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The Germany-based SUSE Linux marked a milestone over the last few days: on Friday, 2 September, the company turned 25, a remarkable achievement in an industry where the remains of software companies litter the landscape around the world.

There have been ups and downs over those years, but the company has been on an up ever since it was re-established as an independent business unit in Nuremberg where it began its existence. 

This came about after its parent company, Novell, was bought by The Attachmate Group in 2010; the latter, very wisely, decided to give SUSE its own head and, under the astute Nils Brauckmann, who describes himself as a "pragmatic generalist", the company has become more than just profitable.

But one is getting somewhat ahead of the tale. SUSE was formed in 1992 by three university students – Hubert Mantel, Roland Dyroff, and Burchard Steinbild. The fourth man in the equation was software engineer Thomas Fehr.

They had a simple objective: to build software and deliver UNIX support. Linux had been around for a little more than a year at that point and they decided to use it.

Linux, the kernel of an operating system, is made available to lesser mortals as a distribution and the first such beast was produced in mid-1992 by a developer named Peter MacDonald. It was known as Soft Landing Systems Linux.

The next distro to follow was Slackware, produced by the indomitable Patrick Volkerding, who is still doing the same job today. In 1994, the first S.u.S.E Linux emerged, a German version of Slackware.

The name S.u.S.E is a German acronym and means "Software und System-Entwicklung", or "Software and systems development". The name was later changed to SuSE and some years on became SUSE.

SUSE's bad days began in 2003 when it was bought by Novell, then a big software and services company in the US. SUSE was run as a unit of Novell and during its years there just about managed to break even.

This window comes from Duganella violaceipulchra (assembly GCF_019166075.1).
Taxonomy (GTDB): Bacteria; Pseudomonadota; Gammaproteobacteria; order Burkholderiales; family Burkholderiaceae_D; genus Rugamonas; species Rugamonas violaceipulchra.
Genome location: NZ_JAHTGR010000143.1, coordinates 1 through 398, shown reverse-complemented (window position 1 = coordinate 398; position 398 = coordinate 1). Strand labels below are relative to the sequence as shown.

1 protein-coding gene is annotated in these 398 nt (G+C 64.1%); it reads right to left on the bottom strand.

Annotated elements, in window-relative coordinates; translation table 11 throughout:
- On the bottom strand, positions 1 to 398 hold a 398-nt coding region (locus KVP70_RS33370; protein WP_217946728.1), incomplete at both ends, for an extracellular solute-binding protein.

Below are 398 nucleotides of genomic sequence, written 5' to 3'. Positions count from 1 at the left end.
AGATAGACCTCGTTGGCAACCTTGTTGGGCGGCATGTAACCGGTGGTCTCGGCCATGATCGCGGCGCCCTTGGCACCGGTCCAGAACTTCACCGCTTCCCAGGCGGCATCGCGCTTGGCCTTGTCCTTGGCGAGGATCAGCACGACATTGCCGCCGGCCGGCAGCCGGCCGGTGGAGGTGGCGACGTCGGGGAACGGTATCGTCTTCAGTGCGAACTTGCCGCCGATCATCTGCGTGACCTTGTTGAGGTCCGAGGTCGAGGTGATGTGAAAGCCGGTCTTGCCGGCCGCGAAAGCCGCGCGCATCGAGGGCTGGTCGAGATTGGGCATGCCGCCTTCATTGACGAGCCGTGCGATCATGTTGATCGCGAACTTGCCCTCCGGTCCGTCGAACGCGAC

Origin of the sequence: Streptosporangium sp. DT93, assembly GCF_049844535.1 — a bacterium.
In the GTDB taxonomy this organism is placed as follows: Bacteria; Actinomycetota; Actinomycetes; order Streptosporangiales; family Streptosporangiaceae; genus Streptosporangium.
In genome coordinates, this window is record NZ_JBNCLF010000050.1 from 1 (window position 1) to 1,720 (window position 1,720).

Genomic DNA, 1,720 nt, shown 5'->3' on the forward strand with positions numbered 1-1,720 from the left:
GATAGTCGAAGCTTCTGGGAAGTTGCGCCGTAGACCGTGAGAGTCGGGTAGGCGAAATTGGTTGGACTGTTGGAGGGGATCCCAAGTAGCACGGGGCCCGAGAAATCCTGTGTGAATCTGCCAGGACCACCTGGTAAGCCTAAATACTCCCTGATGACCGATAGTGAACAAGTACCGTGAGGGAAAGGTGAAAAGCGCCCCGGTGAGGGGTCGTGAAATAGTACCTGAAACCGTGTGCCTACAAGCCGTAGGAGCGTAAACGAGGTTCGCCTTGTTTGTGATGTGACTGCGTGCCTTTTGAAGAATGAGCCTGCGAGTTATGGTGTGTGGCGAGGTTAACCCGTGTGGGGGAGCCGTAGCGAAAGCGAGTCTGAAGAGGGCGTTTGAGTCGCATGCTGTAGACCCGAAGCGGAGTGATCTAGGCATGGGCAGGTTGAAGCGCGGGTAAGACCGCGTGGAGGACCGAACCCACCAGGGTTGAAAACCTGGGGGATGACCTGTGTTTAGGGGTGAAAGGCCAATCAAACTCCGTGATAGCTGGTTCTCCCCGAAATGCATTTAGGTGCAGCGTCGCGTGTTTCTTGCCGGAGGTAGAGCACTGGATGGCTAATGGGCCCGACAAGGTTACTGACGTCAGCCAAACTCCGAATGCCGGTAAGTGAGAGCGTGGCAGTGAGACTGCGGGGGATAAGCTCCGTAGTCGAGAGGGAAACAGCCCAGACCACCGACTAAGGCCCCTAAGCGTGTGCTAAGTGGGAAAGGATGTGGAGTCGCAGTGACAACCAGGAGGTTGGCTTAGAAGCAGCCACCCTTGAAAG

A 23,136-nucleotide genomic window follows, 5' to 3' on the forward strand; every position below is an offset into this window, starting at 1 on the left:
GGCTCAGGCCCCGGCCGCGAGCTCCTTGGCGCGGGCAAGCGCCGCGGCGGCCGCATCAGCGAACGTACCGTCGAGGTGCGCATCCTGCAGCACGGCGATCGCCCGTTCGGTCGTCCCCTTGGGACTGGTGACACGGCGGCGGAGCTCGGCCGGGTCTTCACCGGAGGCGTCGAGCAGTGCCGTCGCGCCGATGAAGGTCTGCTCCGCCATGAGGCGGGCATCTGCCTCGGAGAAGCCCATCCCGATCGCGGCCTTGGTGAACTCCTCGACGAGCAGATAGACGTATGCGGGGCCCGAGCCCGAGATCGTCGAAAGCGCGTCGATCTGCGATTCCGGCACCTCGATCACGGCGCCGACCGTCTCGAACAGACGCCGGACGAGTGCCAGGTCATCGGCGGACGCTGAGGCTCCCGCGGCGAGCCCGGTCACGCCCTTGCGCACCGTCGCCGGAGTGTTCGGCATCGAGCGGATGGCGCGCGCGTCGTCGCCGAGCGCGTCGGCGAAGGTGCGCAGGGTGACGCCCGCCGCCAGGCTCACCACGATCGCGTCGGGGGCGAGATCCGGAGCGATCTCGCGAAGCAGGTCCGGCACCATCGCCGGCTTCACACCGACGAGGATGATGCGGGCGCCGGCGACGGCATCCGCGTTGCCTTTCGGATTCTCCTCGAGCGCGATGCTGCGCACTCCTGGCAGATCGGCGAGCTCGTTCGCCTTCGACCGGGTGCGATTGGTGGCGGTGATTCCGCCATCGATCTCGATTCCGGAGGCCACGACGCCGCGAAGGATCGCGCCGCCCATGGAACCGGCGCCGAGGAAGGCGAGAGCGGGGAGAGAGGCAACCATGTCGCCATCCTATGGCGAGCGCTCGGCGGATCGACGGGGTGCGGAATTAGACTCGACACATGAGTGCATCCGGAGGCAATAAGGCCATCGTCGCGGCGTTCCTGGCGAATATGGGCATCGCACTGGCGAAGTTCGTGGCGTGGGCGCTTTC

In 2006, Novell signed a patent-licensing deal with Microsoft, which had a bad effect on SUSE, given the bad reputation that Microsoft had in the FOSS community. One of the top open source developers at Novell, Jeremy Allison of the Samba project, walked out in protest.

SUSE could not take a trick while it was a part of Novell; the parent company also played host to Miguel de Icaza, the co-founder of the GNOME Desktop project, and a known fan of Microsoft who caused much discomfort in the free and open source software community.

In 2010, salvation appeared in the shape of The Attachmate Group which bought Novell and took the company and all its assets private. SUSE became an independent business unit as detailed earlier.

For its first few years, SUSE had to shake off the cobwebs it had accumulated as part of Novell. But it slowly came into its own and started becoming profitable.

The company did not become overly ambitious; it was second to Red Hat by a huge margin in terms of revenue (and still is).

But given the way Linux usage was growing, there was space for more than one company to provide services around the operating system and SUSE took its place in this software space.

In 2014, SUSE was bought by its present owner, the British mainframe company Micro Focus, and again became a public outfit.

Like other open source outfits, SUSE has widened its services and now not only provides an enterprise Linux distribution but has a well developed software-defined storage product and one for a container-as-a-service option. It also caters to those seeking cloud options and does more than its fair share in contributing to upstream FOSS projects.

Along the way, it has spawned a top-notch community distribution, openSUSE, which is run by an autonomous board led by the ebullient British developer Richard Brown. 

SUSE has a number of top-notch hackers in its ranks, none better than its kernel development chief Vojtěch Pavlík, whose extraordinary ability and skill was unknown to the public until iTWire interviewed him in 2014.

Its engineering roots are embodied by one of its founders, Mantel, who told iTWire back in 2012, when the company marked two decades: "I'm still hacking on code. This is what I always wanted to do since I had my first contact with computers back in 1977. I left the management already in 1999 in favour of being able to work as an engineer. There are better managers than me :)."

Nothing embodies the spirit of SUSE better.

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Sam Varghese

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Sam Varghese has been writing for iTWire since 2006, a year after the sitecame into existence. For nearly a decade thereafter, he wrote mostly about free and open source software, based on his own use of this genre of software. Since May 2016, he has been writing across many areas of technology. He has been a journalist for nearly 40 years in India (Indian Express and Deccan Herald), the UAE (Khaleej Times) and Australia (Daily Commercial News (now defunct) and The Age). His personal blog is titled Irregular Expression.

 

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